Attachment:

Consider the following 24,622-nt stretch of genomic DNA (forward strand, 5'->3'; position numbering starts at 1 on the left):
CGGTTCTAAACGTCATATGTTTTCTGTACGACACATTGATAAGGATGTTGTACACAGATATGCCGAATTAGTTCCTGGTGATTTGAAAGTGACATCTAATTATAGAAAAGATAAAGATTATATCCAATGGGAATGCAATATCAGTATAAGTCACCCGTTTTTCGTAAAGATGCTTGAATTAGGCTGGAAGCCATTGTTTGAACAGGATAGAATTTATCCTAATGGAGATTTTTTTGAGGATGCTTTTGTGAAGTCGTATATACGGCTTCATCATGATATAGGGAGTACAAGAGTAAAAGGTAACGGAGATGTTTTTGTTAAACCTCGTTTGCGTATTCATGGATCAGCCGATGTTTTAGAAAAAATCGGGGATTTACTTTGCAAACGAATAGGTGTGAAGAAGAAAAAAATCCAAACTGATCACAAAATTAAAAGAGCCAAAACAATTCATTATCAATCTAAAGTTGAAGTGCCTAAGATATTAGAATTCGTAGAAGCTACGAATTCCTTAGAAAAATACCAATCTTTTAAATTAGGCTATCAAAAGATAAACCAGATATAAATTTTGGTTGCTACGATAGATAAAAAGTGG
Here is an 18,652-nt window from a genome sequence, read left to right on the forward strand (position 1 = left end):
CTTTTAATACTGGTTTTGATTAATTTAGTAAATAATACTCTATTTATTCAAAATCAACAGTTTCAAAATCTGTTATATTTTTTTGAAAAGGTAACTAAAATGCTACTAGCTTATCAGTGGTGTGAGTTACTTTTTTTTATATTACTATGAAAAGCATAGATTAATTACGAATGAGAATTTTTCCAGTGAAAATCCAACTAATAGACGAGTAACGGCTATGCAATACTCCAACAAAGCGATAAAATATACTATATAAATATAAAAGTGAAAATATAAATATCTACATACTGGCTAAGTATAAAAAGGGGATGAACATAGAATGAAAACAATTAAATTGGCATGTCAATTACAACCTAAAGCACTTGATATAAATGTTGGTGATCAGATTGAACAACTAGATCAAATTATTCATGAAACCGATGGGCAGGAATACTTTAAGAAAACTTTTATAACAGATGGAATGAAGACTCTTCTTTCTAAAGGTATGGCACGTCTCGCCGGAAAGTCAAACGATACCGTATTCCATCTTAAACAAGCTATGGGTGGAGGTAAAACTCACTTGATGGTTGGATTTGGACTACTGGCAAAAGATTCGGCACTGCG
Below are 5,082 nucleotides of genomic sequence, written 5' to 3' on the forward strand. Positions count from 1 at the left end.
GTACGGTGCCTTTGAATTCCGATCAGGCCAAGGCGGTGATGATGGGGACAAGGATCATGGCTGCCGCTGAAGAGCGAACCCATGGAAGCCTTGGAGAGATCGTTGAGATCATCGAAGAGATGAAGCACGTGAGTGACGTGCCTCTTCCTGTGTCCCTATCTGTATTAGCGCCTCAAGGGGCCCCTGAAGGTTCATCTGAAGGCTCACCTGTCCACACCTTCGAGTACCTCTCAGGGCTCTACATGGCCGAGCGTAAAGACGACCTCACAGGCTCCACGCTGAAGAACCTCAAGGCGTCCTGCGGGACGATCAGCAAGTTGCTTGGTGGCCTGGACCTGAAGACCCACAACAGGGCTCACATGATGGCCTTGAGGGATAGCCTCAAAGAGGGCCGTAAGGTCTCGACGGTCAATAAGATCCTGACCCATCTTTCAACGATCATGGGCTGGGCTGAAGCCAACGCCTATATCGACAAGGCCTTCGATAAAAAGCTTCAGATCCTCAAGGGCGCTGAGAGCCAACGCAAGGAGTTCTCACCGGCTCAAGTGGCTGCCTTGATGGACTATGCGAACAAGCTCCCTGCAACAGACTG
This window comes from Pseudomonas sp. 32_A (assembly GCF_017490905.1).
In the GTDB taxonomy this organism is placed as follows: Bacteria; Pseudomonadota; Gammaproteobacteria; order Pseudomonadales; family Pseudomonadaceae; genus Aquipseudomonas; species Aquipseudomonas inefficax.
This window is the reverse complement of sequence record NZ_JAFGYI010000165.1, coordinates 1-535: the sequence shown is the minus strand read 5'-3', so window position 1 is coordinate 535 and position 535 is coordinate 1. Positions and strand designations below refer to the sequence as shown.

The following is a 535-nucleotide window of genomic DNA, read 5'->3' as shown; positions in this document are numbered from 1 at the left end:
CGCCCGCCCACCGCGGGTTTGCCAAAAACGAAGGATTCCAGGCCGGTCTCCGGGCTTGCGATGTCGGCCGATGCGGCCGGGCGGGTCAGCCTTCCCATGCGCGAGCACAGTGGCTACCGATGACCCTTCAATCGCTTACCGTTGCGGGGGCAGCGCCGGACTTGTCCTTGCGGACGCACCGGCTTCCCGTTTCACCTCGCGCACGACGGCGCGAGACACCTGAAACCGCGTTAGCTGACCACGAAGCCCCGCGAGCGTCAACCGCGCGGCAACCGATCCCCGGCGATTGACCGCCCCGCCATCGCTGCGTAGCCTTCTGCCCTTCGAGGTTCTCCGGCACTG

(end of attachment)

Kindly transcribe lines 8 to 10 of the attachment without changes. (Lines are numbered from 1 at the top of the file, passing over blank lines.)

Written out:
In the GTDB taxonomy this organism is placed as follows: Bacteria; Pseudomonadota; Gammaproteobacteria; order Pseudomonadales; family Pseudomonadaceae; genus Aquipseudomonas; species Aquipseudomonas inefficax.
This window is the reverse complement of sequence record NZ_JAFGYI010000165.1, coordinates 1-535: the sequence shown is the minus strand read 5'-3', so window position 1 is coordinate 535 and position 535 is coordinate 1. Positions and strand designations below refer to the sequence as shown.

The following is a 535-nucleotide window of genomic DNA, read 5'->3' as shown; positions in this document are numbered from 1 at the left end: